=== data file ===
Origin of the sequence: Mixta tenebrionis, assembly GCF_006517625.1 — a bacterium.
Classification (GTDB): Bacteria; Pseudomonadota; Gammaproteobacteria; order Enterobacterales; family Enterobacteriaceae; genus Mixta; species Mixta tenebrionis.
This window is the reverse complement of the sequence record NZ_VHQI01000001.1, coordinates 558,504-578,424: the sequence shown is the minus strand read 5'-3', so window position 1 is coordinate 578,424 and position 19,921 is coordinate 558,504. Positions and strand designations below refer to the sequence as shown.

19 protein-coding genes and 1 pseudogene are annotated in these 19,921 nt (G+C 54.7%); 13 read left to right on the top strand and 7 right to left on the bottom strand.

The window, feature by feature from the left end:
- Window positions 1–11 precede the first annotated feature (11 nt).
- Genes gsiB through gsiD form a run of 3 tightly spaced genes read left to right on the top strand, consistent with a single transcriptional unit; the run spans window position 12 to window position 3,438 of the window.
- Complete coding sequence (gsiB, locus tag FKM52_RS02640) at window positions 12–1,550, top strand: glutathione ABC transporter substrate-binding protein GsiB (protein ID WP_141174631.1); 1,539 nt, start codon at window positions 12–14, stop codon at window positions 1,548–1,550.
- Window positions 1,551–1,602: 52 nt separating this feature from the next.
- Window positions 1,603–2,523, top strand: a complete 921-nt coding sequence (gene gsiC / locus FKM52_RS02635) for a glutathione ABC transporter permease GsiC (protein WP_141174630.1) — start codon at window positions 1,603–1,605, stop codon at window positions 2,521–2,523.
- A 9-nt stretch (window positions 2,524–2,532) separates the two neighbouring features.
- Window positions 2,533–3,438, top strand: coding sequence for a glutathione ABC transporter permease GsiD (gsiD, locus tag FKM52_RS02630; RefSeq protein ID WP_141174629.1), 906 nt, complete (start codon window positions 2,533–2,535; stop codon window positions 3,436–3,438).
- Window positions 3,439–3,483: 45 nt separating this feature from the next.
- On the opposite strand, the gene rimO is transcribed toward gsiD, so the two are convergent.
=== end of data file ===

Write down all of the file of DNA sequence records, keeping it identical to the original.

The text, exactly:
Origin of the sequence: Mixta tenebrionis, assembly GCF_006517625.1 — a bacterium.
Classification (GTDB): Bacteria; Pseudomonadota; Gammaproteobacteria; order Enterobacterales; family Enterobacteriaceae; genus Mixta; species Mixta tenebrionis.
This window is the reverse complement of the sequence record NZ_VHQI01000001.1, coordinates 558,504-578,424: the sequence shown is the minus strand read 5'-3', so window position 1 is coordinate 578,424 and position 19,921 is coordinate 558,504. Positions and strand designations below refer to the sequence as shown.

19 protein-coding genes and 1 pseudogene are annotated in these 19,921 nt (G+C 54.7%); 13 read left to right on the top strand and 7 right to left on the bottom strand.

The window, feature by feature from the left end:
- Window positions 1–11 precede the first annotated feature (11 nt).
- Genes gsiB through gsiD form a run of 3 tightly spaced genes read left to right on the top strand, consistent with a single transcriptional unit; the run spans window position 12 to window position 3,438 of the window.
- Complete coding sequence (gsiB, locus tag FKM52_RS02640) at window positions 12–1,550, top strand: glutathione ABC transporter substrate-binding protein GsiB (protein ID WP_141174631.1); 1,539 nt, start codon at window positions 12–14, stop codon at window positions 1,548–1,550.
- Window positions 1,551–1,602: 52 nt separating this feature from the next.
- Window positions 1,603–2,523, top strand: a complete 921-nt coding sequence (gene gsiC / locus FKM52_RS02635) for a glutathione ABC transporter permease GsiC (protein WP_141174630.1) — start codon at window positions 1,603–1,605, stop codon at window positions 2,521–2,523.
- A 9-nt stretch (window positions 2,524–2,532) separates the two neighbouring features.
- Window positions 2,533–3,438, top strand: coding sequence for a glutathione ABC transporter permease GsiD (gsiD, locus tag FKM52_RS02630; RefSeq protein ID WP_141174629.1), 906 nt, complete (start codon window positions 2,533–2,535; stop codon window positions 3,436–3,438).
- Window positions 3,439–3,483: 45 nt separating this feature from the next.
- On the opposite strand, the gene rimO is transcribed toward gsiD, so the two are convergent.